Shopify provides some boilerplate code for apps, so you can mostly skip past all the set-up and get to what’s important: developing your application. We intended to implement our project using Node.js so our team used the boilerplate in the repo shopify-marketplaces-admin-app which gave us some functionalities already developed such as OAuth, which you’ll need to have if you wish to publish the app on Shopify’s app store. There’s even a method called ‘callShopifyGraphqlAPI’ so you can start making GraphQL requests right away.

Use the GraphiQL app

GraphiQL is a tool for interacting with GraphQL APIs. It allows developers to easily explore the schema of a GraphQL API and send queries and mutations to the server to retrieve or update data. You can use GraphiQL on Shopify’s website to get a sense of their API but I recommend installing the Shopify GraphiQL app on your development store. It will speed up development since you can design the query there and see what you will get.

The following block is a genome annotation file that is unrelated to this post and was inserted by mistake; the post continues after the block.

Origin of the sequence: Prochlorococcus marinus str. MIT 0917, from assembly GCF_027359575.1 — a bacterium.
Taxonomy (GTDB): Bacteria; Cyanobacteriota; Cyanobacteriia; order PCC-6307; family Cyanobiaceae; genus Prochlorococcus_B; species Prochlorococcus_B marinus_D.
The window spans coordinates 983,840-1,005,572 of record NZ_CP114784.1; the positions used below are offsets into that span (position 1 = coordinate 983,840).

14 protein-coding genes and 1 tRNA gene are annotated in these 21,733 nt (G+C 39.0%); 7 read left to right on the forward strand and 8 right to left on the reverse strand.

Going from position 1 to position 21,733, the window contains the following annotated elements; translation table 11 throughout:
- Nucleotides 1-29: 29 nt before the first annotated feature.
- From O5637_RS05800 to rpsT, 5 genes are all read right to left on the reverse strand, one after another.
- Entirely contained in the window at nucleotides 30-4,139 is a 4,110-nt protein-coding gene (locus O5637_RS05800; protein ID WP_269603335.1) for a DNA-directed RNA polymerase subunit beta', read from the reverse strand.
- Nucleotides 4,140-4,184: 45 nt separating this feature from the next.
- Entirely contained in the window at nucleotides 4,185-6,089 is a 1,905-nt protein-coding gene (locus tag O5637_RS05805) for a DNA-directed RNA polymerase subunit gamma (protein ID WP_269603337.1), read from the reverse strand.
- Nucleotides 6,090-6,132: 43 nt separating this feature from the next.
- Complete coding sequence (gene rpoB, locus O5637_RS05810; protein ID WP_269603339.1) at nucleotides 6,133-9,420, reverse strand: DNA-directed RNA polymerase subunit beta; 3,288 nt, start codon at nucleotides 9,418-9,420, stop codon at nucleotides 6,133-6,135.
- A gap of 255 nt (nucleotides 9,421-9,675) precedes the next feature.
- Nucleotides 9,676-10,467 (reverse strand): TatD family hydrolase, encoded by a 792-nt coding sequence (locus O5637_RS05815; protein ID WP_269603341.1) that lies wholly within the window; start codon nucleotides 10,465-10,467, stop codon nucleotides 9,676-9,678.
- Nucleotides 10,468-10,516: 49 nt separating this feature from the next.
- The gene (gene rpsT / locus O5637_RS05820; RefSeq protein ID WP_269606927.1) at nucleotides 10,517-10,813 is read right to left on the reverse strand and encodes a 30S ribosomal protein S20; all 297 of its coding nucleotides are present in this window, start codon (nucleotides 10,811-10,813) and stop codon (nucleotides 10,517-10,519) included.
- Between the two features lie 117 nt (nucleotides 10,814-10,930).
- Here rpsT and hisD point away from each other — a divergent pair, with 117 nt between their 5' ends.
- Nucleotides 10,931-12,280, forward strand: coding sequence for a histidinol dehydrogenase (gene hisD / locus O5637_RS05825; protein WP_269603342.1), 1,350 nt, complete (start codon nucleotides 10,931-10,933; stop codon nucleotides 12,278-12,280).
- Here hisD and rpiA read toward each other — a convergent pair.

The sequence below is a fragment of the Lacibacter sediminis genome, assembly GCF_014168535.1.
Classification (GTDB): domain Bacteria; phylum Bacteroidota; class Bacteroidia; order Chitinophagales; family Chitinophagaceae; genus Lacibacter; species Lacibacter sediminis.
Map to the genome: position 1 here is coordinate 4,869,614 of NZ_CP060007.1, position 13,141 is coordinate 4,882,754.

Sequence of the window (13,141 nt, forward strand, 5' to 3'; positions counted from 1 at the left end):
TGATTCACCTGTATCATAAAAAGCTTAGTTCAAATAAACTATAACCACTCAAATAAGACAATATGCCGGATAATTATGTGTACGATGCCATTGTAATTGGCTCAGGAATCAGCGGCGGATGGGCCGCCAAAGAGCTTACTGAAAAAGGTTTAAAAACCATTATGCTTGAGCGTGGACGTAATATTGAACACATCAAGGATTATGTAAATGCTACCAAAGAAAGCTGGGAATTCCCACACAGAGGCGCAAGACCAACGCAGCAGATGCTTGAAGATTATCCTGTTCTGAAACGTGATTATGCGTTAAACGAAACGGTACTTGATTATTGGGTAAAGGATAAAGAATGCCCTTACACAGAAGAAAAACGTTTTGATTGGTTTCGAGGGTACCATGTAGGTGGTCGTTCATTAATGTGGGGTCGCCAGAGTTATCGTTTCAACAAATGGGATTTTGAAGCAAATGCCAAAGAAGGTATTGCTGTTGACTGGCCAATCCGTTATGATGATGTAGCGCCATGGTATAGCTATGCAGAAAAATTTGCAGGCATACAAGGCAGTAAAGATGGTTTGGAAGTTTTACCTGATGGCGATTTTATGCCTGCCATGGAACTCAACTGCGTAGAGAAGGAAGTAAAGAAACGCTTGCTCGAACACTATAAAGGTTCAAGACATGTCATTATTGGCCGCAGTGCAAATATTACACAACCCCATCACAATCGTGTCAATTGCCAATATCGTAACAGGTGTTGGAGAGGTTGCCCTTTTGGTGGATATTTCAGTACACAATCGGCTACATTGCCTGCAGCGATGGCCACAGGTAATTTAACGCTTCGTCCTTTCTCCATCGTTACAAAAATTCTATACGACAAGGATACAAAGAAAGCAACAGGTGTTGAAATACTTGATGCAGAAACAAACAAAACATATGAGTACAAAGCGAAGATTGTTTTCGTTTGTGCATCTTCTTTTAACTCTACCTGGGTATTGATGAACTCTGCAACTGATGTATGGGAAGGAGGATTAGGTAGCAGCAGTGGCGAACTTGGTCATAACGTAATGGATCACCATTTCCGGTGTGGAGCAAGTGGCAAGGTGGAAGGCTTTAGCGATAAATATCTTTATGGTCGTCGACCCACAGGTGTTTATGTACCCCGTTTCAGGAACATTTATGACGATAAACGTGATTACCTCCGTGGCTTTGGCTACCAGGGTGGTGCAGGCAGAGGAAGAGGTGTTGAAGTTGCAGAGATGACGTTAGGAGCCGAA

Conclusion

GraphQL is an essential tool for developing a Shopify app. If you have never used it before it may seem discouraging, but rest assured the tool is easy to learn and an invaluable tool to have in your dev stack. In the next part we will explore how to implement a GraphQL server using Apollo and how Shopify goes the extra mile to make it easier for you.

If you found part one of this blog post interesting, then you won’t want to miss out on part two.

Stay ahead of the curve on the latest trends and insights in big data, machine learning and artificial intelligence. Don't miss out and subscribe to our newsletter!